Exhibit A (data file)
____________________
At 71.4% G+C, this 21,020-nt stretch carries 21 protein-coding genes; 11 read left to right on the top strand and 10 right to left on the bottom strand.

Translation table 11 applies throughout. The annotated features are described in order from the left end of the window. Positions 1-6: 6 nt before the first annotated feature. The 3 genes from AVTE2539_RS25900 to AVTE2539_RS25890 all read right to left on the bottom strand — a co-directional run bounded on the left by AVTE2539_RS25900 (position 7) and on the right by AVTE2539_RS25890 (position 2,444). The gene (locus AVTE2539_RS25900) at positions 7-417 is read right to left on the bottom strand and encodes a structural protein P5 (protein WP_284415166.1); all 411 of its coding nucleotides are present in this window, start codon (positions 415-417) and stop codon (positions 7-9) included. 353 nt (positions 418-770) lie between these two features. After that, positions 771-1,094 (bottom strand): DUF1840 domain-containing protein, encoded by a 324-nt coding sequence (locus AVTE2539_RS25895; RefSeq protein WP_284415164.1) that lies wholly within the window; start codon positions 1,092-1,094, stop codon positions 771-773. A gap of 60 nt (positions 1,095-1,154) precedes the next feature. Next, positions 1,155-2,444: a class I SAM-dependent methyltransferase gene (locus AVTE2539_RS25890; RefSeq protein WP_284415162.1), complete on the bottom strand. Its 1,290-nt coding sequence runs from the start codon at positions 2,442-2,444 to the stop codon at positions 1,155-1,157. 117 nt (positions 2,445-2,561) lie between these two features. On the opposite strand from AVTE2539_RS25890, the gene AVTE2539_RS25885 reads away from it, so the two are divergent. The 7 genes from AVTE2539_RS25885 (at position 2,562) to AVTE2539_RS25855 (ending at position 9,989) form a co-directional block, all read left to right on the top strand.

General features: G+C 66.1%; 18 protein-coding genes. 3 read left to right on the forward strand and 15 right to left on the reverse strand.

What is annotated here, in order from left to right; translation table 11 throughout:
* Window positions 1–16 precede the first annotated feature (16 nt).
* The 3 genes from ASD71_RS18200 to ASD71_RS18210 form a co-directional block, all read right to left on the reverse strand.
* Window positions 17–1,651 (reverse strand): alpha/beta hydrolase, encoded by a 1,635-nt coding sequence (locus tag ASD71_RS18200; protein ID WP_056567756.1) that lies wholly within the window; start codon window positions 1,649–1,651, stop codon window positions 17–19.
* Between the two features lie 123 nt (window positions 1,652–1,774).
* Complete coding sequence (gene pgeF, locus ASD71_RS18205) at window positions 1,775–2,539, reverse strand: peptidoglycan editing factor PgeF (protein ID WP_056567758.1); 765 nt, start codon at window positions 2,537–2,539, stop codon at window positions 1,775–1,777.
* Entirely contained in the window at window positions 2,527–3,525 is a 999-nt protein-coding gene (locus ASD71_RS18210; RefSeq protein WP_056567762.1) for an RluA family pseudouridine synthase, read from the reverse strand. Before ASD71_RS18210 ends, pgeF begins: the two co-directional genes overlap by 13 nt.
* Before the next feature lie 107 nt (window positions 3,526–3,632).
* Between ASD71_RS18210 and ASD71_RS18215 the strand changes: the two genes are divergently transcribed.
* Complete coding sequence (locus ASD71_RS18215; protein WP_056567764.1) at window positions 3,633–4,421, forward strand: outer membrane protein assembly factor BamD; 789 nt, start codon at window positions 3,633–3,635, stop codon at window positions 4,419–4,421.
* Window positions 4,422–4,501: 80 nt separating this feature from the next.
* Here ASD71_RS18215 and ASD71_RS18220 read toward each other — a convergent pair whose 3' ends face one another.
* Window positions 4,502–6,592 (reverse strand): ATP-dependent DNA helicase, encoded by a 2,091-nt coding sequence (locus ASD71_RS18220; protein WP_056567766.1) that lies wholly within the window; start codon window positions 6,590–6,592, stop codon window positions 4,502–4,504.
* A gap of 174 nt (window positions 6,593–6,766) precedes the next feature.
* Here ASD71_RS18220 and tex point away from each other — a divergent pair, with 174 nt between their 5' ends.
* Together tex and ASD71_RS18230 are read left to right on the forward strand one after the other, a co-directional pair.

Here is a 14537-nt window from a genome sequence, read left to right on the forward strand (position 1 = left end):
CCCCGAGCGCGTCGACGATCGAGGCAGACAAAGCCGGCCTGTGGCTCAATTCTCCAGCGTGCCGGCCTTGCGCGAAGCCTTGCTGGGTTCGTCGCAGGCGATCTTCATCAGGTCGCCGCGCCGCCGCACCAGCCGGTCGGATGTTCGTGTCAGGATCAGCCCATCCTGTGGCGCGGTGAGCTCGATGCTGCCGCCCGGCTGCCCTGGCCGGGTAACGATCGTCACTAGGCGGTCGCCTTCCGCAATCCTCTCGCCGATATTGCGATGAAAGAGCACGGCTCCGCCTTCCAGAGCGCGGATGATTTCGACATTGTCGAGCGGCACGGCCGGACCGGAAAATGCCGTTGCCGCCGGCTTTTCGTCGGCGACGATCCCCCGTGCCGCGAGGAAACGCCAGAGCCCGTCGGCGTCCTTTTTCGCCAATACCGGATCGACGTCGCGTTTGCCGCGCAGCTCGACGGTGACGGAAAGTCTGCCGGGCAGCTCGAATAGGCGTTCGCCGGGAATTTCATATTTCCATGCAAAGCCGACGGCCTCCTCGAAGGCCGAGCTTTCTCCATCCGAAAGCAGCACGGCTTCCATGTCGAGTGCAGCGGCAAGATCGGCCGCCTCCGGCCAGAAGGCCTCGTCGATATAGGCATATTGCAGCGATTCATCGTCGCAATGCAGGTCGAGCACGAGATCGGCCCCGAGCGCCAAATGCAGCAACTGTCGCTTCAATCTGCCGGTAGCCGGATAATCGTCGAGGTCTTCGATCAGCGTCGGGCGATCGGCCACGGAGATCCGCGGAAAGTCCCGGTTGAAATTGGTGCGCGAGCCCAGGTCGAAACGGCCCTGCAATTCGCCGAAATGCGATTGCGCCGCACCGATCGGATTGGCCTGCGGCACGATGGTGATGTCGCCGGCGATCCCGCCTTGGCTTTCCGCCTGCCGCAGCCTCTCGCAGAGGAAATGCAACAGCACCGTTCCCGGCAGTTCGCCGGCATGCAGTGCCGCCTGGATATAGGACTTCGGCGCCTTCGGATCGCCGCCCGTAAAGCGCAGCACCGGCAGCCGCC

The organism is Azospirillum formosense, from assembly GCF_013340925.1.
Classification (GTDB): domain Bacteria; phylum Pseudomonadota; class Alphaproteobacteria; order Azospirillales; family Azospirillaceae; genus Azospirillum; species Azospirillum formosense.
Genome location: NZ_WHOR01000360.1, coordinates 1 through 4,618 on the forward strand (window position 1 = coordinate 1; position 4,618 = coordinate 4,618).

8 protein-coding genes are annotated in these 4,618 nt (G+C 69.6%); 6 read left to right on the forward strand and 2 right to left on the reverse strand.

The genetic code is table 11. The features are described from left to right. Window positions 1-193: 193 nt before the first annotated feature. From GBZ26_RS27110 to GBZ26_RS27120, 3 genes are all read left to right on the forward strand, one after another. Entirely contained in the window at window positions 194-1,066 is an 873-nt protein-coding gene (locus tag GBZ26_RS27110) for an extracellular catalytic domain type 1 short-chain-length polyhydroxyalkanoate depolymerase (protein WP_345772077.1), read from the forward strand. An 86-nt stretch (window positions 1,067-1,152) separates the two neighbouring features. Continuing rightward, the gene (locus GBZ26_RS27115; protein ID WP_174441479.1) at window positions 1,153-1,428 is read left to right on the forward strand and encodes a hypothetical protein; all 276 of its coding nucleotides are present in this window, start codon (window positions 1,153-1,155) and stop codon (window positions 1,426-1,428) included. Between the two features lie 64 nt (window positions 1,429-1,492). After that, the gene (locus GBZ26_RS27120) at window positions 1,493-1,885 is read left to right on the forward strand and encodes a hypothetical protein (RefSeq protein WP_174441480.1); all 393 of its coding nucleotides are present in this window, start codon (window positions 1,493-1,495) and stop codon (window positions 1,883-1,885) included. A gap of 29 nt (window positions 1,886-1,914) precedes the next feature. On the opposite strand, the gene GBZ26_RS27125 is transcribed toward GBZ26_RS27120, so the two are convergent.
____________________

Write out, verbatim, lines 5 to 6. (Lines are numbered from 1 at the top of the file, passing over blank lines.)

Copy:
* Window positions 1–16 precede the first annotated feature (16 nt).
* The 3 genes from ASD71_RS18200 to ASD71_RS18210 form a co-directional block, all read right to left on the reverse strand.